But complete separation from context is not something I believe the directors would have been aiming for, nor something that can be expected in an audience. Links between the mentions of science in the ceremony and other themes within the ceremony can be found scattered widely. Some of these are questionable – when one newspaper commentator observed that mentioning Newton was appropriate for games based around motion, the Oxford English Dictionary acquired a new definition for ‘Tenuous’. But some of them were interesting. Hawking’s words that the discovery of the Higgs Boson would ‘change our perceptions of the world’ were immediately sampled by two enthusiastic DJ’s behind him, before hurtling headlong into the Spasticus Autisticus routine. The repetitious ‘change our perceptions’ obviously linked in to the public image of the Paralympics, but this bridge-building raised questions. Was it just a semantic trick to segue from celebrating science into disability protest? Or was it suggesting that cutting-edge science had a role to play in changing social perceptions? Similarly, Miranda’s ‘journey’, with its suggestions of personal struggle and self-achievement (culminating in that lovely glass-ceiling moment), incorporated knowledge and science – a point made explicit in Prospero’s final speech. But was Miranda representing the individual, the disabled community, society’s treatment of the disabled, or just good ol’ ‘society in general’? And an individualised focus on the achievements of Newton, as well as the presence of Hawking himself, presented science as the product of personal successes, one occurring despite barriers and limitations. It’s a rather erroneous picture of science, but it’s one that suggests dedication against the odds by determined individuals is something underpinning the whole modern world, not just something we should smile patronisingly and say ‘jolly good’ to.
It was at this point that I realised I was possibly reading too much into the whole thing. I was seeing science embedded within an unusual context where the intention was to see an opening ceremony. My confusion probably stemmed from trying to apply singular purpose to a ‘ceremony of ideas’, and one trying to both bring in and leave behind themes of disability. Ultimately I suppose the net effect was an experience where different audiences would take away different messages, messages affected – but not dictated – by the Paralympic context. On the one hand I’m disappointed that science actually played a much more minimal role than I had been led to believe, but that’s the media for you – they’re evil, and had probably set out to upset me. But I’m also rather pleased that, even with somewhat sparse and vague mentions, science managed to greatly alter the flavour of this smorgasbord of ideas. People who saw all the Olympic and Paralympic ceremonies as showcasing Britain have their boosterism scientifically ratified by Newton and Hawking. People who saw theatre on a grand scale will have appreciated the power of science as another source of inspiration. And those who saw the Paralympic ceremony as a leveller, a demonstration that disability needn’t be the overriding factor in anything involving disabled people, will have been shown science as yet another thing which can be created by, benefit, and celebrated by everyone universally. Just like literature, or music, or (as we’ll be reminded a lot over the next few days) sport. So it was heartening to see science working towards all those ends, from the theatrical to the social, and working in happy tandem with so many other ideas. So perhaps I was seeing a major public event as simply an experiment in scientific PR, and perhaps the results, for me, raised more questions than they answered. But overall there’s quite a bit of satisfaction nestling amidst the confusion.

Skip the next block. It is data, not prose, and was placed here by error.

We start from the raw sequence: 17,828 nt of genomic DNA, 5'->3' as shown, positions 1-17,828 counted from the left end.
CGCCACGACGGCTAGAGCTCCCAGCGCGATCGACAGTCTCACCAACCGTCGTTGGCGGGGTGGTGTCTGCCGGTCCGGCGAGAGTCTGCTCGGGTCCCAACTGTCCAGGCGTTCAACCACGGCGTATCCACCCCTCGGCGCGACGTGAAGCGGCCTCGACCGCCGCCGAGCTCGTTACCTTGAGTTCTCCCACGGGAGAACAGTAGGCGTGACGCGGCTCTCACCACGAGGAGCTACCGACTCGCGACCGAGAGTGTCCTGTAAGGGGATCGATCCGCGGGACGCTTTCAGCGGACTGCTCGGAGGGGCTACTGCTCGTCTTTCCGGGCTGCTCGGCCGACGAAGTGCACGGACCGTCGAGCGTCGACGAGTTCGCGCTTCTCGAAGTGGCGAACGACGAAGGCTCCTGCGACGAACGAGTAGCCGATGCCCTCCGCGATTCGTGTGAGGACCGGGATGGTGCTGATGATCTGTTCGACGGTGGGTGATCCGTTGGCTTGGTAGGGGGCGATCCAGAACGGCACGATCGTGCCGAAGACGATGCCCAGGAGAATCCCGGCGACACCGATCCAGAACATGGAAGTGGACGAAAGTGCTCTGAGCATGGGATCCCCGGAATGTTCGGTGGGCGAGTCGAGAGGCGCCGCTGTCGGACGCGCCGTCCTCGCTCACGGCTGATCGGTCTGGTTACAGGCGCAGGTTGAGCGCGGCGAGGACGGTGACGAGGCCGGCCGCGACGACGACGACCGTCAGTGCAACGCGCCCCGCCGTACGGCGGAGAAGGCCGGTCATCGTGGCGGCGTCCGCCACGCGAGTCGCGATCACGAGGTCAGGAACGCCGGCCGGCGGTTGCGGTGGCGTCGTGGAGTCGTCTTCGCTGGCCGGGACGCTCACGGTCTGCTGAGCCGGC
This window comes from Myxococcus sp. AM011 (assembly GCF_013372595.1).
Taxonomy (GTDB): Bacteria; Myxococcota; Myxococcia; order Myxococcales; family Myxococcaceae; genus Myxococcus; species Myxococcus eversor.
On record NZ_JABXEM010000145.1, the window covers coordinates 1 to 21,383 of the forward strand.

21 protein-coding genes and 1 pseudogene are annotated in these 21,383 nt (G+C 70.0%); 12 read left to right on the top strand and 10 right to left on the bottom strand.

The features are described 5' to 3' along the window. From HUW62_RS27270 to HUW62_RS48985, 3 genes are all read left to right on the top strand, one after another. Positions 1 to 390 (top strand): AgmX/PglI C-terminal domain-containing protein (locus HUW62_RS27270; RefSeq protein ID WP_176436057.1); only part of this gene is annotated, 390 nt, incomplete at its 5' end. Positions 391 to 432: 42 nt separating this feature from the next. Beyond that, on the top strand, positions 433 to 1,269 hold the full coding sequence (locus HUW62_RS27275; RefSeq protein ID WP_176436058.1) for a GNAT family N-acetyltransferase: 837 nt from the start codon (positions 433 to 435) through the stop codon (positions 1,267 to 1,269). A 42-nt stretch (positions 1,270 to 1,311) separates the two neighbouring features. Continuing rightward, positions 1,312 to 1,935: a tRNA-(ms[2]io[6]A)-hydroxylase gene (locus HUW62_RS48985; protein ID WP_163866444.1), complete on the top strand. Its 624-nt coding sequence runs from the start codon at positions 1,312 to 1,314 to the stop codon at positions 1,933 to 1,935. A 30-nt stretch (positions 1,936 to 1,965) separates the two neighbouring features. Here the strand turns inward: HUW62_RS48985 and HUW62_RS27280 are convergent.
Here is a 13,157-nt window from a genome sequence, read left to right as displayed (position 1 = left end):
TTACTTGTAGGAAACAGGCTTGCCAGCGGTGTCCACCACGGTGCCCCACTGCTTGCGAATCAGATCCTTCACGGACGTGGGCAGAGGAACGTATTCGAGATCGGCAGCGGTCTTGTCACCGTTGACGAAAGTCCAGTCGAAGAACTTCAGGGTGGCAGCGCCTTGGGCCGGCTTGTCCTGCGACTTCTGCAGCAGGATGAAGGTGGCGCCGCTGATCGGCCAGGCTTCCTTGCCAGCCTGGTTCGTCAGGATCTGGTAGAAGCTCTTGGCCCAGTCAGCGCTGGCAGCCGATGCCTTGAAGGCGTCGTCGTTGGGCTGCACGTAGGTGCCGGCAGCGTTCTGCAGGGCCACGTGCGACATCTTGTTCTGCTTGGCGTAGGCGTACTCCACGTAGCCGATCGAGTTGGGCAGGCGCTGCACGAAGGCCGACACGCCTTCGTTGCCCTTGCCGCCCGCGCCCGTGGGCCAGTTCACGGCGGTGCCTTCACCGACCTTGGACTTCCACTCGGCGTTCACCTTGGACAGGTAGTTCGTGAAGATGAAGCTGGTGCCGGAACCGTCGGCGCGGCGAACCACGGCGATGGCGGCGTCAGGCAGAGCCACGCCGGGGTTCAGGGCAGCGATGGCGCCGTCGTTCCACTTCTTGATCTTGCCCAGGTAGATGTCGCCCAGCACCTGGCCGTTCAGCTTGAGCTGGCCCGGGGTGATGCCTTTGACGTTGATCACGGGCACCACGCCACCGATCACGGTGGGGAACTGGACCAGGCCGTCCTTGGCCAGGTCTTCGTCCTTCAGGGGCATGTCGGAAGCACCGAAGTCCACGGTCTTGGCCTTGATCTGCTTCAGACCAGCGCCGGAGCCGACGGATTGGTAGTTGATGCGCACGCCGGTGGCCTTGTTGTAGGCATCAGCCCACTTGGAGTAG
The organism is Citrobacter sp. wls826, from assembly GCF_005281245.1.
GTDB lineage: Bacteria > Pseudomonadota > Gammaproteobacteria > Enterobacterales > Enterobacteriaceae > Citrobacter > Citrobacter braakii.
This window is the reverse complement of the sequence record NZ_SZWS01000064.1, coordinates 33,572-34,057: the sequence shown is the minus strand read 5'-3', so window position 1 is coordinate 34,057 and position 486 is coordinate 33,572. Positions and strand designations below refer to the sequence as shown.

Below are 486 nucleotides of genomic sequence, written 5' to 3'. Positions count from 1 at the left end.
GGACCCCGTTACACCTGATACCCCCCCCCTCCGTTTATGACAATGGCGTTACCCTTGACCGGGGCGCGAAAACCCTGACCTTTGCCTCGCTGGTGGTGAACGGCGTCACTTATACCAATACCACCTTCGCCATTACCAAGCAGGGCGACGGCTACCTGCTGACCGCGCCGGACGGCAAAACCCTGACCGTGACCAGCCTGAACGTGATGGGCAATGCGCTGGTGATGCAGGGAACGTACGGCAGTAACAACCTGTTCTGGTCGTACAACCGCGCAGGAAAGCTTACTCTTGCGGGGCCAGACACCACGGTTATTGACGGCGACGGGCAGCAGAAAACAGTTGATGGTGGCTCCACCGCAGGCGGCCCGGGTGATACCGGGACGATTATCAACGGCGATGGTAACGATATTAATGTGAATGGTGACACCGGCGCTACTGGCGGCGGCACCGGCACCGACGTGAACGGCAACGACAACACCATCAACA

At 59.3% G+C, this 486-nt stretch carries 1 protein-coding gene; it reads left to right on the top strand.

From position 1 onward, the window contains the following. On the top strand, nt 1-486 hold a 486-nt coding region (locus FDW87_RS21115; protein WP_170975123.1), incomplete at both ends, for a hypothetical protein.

And yes, I did watch the non-sciencey bits too. I even enjoyed them.
* = Actually there is some interesting stuff to say about point b; it was genuinely made as a serious proposal by Sir Josiah Stamp, an economic adviser to the government, in the 1930s, as a response to the “embarrassing fecundity of technology”. Also some other times, I think, although I can’t recall particulars. And it makes for an interesting what-if. So maybe another time).